And some companies are unscrupulous, exporting waste to developing nations without strong worker protections. There workers break down the materials, causing damage to the environment and the people living in the immediate area.


How can you properly dispose of e-waste?

The EPA estimates that only 15-20% of e-waste ends up being properly recycled. There are a number of resources available to help consumers responsibly dispose of their unwanted electronics. recommends a number of programs for recycling – not all of which involve breaking machines down for parts. Instead, they support programs to refurbish or trade in electronics, sometimes with programs that help provide computers to the developing world.

Your local waste management program can also refer you to reputable local resources for recycling your used electronics.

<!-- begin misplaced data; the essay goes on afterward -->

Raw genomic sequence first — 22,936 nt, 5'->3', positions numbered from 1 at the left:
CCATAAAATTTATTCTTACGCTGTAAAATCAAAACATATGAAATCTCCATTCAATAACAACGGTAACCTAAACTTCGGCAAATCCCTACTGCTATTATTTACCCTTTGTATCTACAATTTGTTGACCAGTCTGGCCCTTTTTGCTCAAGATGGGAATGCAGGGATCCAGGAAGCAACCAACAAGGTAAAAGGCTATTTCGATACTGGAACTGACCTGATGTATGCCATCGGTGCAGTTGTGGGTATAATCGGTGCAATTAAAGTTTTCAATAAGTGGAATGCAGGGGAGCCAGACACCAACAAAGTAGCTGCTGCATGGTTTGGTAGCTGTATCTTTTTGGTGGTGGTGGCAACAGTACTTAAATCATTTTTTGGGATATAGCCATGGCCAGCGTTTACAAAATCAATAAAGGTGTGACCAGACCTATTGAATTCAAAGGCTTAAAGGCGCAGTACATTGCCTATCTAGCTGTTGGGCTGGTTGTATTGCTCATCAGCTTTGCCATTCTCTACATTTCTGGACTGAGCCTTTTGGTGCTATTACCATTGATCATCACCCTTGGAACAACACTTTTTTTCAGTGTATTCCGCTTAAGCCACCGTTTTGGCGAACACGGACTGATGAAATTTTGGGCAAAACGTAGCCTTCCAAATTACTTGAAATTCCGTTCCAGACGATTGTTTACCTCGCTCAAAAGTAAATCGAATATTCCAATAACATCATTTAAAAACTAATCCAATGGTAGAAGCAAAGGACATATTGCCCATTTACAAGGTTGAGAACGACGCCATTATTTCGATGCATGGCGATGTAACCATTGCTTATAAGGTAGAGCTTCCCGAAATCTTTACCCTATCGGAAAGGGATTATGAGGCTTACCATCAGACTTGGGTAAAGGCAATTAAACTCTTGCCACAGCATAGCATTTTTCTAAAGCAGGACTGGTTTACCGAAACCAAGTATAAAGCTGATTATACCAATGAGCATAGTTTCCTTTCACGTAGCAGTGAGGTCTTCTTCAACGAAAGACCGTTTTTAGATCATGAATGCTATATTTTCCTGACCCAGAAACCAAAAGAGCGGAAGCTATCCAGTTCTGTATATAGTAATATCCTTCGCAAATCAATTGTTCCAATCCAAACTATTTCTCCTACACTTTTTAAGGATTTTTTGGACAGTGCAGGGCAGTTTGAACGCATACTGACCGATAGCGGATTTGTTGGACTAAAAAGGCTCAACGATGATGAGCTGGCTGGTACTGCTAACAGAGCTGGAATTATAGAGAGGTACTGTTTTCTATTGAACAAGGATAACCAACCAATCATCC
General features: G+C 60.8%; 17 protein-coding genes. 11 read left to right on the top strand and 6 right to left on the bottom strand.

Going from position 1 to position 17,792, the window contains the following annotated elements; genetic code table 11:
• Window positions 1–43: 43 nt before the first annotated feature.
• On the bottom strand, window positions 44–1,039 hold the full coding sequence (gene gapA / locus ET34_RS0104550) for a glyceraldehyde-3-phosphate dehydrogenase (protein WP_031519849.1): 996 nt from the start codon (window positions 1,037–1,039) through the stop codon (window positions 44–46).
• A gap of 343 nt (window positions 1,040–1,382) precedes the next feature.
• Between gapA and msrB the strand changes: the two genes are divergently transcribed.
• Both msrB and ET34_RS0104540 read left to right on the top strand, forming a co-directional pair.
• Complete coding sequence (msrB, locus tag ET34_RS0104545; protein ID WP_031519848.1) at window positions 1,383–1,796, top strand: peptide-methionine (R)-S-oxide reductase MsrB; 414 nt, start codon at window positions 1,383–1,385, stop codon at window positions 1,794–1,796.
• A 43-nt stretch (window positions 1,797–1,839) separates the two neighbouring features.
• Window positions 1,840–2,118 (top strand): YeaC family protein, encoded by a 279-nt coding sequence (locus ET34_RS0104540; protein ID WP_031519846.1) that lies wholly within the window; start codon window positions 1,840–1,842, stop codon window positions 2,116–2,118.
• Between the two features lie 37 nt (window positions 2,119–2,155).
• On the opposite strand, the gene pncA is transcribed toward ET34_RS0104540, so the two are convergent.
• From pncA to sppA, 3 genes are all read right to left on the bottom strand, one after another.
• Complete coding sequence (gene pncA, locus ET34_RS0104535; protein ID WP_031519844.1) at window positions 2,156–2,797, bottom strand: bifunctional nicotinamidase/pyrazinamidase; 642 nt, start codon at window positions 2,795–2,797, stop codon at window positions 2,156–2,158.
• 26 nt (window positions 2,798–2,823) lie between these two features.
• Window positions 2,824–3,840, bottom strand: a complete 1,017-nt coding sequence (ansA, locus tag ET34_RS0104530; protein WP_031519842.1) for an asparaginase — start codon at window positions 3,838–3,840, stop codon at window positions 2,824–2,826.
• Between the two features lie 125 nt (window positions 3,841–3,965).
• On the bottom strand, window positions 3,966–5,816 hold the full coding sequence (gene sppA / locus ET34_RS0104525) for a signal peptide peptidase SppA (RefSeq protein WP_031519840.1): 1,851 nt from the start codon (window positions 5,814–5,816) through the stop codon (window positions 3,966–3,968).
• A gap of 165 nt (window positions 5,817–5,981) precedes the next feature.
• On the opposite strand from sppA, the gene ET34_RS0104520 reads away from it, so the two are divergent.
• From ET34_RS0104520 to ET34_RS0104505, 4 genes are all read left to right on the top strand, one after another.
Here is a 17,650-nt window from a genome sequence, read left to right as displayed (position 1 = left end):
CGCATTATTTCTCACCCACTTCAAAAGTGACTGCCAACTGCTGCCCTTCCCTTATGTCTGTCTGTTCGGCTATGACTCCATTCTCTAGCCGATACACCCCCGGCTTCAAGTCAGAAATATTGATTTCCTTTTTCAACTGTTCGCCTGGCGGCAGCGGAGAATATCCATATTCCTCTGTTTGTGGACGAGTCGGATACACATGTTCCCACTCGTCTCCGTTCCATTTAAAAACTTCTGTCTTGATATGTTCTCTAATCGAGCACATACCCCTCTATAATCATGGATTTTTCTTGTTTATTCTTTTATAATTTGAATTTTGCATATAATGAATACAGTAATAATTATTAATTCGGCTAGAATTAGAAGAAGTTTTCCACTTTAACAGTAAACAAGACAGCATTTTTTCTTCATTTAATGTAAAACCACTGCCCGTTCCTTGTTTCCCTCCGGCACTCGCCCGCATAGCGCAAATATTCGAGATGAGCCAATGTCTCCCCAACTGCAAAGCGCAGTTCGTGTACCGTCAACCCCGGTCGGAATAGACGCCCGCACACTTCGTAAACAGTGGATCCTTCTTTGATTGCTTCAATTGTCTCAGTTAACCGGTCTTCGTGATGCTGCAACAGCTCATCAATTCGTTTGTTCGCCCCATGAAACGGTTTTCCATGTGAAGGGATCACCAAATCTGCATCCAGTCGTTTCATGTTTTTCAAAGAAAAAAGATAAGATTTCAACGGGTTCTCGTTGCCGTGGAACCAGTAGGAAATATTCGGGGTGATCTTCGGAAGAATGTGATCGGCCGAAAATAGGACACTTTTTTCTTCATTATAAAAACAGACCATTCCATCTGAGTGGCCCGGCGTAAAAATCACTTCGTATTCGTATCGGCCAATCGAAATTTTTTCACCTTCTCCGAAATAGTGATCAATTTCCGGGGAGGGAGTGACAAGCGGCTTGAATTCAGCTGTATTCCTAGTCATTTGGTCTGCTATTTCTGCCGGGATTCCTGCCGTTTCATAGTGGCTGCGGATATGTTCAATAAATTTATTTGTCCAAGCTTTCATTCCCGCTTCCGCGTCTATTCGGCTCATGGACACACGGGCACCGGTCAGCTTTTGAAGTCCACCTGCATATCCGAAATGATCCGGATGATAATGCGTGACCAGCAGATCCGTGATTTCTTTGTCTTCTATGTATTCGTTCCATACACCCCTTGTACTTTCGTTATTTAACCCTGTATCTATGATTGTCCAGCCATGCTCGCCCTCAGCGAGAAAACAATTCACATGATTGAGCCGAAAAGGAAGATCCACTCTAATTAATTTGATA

Nanotechnology: How Does It Work?

Nanotech is essentially a field of research centered around building things on a microscopic scale. This can mean engineering substances just slightly bigger than atoms, or creating molecule-sized devices. Obviously, it’s a field still in its infancy, but there’s a great deal of potential for innovation: proponents claim it can improve energy efficiency, improve the environment, and treat disease.


Nanotech and the Environment

While there have been some dire predictions that microscopic nano-machines might escape human control and wreak havoc on the environment, the real dangers are more mundane. Some scientists are concerned about how nanoparticles might interact with the environment and the human body – there’s evidence that the well-known properties of many substances change on the nano-scale.